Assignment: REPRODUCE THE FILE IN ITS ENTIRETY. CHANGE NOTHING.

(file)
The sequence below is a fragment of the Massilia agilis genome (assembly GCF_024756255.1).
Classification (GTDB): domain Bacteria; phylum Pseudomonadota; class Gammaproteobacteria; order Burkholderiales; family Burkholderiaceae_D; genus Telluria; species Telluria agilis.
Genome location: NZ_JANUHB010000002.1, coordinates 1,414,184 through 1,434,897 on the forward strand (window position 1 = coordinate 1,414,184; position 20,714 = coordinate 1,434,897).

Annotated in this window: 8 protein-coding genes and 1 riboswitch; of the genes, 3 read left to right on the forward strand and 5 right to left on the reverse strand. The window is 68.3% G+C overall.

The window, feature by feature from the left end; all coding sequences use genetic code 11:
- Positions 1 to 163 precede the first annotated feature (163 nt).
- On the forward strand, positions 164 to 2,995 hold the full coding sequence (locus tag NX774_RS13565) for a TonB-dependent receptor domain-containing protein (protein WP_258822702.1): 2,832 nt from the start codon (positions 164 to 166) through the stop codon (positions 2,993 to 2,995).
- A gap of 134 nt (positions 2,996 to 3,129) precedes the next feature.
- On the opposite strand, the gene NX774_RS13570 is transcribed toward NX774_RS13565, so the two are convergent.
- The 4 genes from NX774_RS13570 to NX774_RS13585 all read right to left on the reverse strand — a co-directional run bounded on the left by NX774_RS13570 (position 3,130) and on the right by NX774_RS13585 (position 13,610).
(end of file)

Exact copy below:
The sequence below is a fragment of the Massilia agilis genome (assembly GCF_024756255.1).
Classification (GTDB): domain Bacteria; phylum Pseudomonadota; class Gammaproteobacteria; order Burkholderiales; family Burkholderiaceae_D; genus Telluria; species Telluria agilis.
Genome location: NZ_JANUHB010000002.1, coordinates 1,414,184 through 1,434,897 on the forward strand (window position 1 = coordinate 1,414,184; position 20,714 = coordinate 1,434,897).

Annotated in this window: 8 protein-coding genes and 1 riboswitch; of the genes, 3 read left to right on the forward strand and 5 right to left on the reverse strand. The window is 68.3% G+C overall.

The window, feature by feature from the left end; all coding sequences use genetic code 11:
- Positions 1 to 163 precede the first annotated feature (163 nt).
- On the forward strand, positions 164 to 2,995 hold the full coding sequence (locus tag NX774_RS13565) for a TonB-dependent receptor domain-containing protein (protein WP_258822702.1): 2,832 nt from the start codon (positions 164 to 166) through the stop codon (positions 2,993 to 2,995).
- A gap of 134 nt (positions 2,996 to 3,129) precedes the next feature.
- On the opposite strand, the gene NX774_RS13570 is transcribed toward NX774_RS13565, so the two are convergent.
- The 4 genes from NX774_RS13570 to NX774_RS13585 all read right to left on the reverse strand — a co-directional run bounded on the left by NX774_RS13570 (position 3,130) and on the right by NX774_RS13585 (position 13,610).